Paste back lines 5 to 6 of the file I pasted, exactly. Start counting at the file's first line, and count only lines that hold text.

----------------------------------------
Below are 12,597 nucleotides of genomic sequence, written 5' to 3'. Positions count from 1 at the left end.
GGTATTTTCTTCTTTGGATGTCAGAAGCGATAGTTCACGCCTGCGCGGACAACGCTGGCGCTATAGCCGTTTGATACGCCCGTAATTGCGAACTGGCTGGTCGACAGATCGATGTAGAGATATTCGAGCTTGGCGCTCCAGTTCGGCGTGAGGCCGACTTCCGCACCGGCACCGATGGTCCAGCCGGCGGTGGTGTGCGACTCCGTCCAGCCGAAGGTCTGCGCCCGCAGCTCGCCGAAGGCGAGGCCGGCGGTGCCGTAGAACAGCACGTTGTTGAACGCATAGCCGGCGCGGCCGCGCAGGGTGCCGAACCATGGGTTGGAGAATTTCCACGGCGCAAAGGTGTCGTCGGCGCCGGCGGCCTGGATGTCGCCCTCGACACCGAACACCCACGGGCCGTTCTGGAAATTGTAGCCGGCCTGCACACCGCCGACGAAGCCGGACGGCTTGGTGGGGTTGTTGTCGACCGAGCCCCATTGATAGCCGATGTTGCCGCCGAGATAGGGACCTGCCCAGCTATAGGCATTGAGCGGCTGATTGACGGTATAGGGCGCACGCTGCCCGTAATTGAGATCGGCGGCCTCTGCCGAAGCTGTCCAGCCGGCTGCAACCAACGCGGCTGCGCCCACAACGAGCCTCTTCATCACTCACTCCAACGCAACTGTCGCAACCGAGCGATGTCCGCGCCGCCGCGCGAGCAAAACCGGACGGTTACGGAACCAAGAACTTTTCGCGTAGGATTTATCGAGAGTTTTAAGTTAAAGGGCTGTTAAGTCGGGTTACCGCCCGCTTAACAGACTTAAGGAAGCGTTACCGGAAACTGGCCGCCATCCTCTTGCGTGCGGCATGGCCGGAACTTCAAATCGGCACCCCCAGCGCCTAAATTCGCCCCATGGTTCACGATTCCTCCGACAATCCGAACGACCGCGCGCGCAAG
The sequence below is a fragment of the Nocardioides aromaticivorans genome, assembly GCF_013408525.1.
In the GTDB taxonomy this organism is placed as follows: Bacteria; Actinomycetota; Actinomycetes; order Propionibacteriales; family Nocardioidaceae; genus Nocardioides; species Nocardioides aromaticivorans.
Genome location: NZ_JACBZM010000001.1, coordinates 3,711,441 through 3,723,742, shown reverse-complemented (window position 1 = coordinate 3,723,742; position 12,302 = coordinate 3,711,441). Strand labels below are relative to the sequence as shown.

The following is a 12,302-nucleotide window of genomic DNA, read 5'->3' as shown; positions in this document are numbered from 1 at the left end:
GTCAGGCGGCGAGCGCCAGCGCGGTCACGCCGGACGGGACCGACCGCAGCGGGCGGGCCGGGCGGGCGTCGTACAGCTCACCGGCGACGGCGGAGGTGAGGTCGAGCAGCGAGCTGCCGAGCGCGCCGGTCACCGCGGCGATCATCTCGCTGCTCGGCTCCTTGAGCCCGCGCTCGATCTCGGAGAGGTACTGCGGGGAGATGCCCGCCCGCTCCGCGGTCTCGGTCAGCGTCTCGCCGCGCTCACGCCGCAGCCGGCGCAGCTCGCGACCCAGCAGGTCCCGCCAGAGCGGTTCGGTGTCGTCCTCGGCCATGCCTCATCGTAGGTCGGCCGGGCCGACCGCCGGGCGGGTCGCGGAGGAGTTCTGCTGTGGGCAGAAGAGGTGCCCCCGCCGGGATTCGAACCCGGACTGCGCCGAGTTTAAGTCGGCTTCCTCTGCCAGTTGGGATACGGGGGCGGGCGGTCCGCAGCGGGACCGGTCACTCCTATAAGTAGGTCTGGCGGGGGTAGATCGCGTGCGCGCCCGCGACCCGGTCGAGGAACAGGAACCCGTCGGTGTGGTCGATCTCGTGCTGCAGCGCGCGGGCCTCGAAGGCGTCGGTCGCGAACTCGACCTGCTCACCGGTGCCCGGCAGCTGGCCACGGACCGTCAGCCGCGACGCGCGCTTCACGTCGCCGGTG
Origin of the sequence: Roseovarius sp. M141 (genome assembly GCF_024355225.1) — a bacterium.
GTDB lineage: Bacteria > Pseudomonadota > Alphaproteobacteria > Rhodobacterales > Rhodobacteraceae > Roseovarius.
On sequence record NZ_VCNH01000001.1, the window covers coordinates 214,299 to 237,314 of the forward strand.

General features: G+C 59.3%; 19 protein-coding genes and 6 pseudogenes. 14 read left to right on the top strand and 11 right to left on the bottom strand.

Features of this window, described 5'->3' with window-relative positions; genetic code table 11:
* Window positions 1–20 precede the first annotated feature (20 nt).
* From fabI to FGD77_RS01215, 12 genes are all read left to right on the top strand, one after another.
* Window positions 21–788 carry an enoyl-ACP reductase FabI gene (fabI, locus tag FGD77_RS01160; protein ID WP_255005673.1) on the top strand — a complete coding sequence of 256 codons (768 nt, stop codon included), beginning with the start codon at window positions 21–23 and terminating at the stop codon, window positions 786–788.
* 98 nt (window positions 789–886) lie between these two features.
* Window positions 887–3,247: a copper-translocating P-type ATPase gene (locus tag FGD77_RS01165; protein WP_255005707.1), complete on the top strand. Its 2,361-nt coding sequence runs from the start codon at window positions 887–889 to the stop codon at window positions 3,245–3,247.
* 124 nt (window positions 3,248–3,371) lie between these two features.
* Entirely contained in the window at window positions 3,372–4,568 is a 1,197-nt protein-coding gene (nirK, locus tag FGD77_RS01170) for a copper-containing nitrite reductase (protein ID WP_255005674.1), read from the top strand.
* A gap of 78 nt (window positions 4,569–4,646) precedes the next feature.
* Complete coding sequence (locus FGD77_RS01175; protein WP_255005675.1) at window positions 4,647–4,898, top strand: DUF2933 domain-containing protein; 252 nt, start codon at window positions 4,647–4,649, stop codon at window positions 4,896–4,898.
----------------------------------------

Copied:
Genome location: NZ_JACBZM010000001.1, coordinates 3,711,441 through 3,723,742, shown reverse-complemented (window position 1 = coordinate 3,723,742; position 12,302 = coordinate 3,711,441). Strand labels below are relative to the sequence as shown.

The following is a 12,302-nucleotide window of genomic DNA, read 5'->3' as shown; positions in this document are numbered from 1 at the left end: